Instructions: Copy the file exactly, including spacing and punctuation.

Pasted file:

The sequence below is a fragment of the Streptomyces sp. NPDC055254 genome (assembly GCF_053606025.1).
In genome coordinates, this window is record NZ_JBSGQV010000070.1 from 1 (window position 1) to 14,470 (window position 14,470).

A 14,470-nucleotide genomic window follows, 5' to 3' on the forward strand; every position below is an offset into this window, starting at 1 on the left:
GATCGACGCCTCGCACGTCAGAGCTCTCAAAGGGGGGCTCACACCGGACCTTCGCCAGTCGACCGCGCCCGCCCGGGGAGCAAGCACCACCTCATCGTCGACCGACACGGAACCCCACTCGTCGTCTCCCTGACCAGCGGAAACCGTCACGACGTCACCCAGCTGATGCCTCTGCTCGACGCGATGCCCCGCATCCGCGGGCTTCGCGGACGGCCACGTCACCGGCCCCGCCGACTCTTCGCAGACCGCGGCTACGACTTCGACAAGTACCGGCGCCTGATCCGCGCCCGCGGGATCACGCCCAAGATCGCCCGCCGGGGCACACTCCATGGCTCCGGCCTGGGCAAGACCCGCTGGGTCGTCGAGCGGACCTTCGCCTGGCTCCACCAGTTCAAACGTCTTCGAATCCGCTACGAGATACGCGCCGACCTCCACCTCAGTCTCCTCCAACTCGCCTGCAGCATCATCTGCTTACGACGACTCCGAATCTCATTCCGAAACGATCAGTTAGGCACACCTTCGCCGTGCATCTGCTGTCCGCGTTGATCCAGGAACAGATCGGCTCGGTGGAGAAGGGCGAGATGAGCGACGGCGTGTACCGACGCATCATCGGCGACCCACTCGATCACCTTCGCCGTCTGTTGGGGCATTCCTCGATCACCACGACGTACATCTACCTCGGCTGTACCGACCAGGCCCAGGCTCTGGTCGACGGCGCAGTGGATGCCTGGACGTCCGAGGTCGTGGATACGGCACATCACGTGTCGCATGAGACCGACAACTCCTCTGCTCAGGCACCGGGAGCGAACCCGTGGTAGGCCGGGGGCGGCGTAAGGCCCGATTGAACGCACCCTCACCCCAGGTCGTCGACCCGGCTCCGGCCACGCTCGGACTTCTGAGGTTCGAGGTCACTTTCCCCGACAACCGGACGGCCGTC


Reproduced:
The sequence below is a fragment of the Streptomyces sp. NPDC055254 genome (assembly GCF_053606025.1).
In genome coordinates, this window is record NZ_JBSGQV010000070.1 from 1 (window position 1) to 14,470 (window position 14,470).

A 14,470-nucleotide genomic window follows, 5' to 3' on the forward strand; every position below is an offset into this window, starting at 1 on the left:
GATCGACGCCTCGCACGTCAGAGCTCTCAAAGGGGGGCTCACACCGGACCTTCGCCAGTCGACCGCGCCCGCCCGGGGAGCAAGCACCACCTCATCGTCGACCGACACGGAACCCCACTCGTCGTCTCCCTGACCAGCGGAAACCGTCACGACGTCACCCAGCTGATGCCTCTGCTCGACGCGATGCCCCGCATCCGCGGGCTTCGCGGACGGCCACGTCACCGGCCCCGCCGACTCTTCGCAGACCGCGGCTACGACTTCGACAAGTACCGGCGCCTGATCCGCGCCCGCGGGATCACGCCCAAGATCGCCCGCCGGGGCACACTCCATGGCTCCGGCCTGGGCAAGACCCGCTGGGTCGTCGAGCGGACCTTCGCCTGGCTCCACCAGTTCAAACGTCTTCGAATCCGCTACGAGATACGCGCCGACCTCCACCTCAGTCTCCTCCAACTCGCCTGCAGCATCATCTGCTTACGACGACTCCGAATCTCATTCCGAAACGATCAGTTAGGCACACCTTCGCCGTGCATCTGCTGTCCGCGTTGATCCAGGAACAGATCGGCTCGGTGGAGAAGGGCGAGATGAGCGACGGCGTGTACCGACGCATCATCGGCGACCCACTCGATCACCTTCGCCGTCTGTTGGGGCATTCCTCGATCACCACGACGTACATCTACCTCGGCTGTACCGACCAGGCCCAGGCTCTGGTCGACGGCGCAGTGGATGCCTGGACGTCCGAGGTCGTGGATACGGCACATCACGTGTCGCATGAGACCGACAACTCCTCTGCTCAGGCACCGGGAGCGAACCCGTGGTAGGCCGGGGGCGGCGTAAGGCCCGATTGAACGCACCCTCACCCCAGGTCGTCGACCCGGCTCCGGCCACGCTCGGACTTCTGAGGTTCGAGGTCACTTTCCCCGACAACCGGACGGCCGTC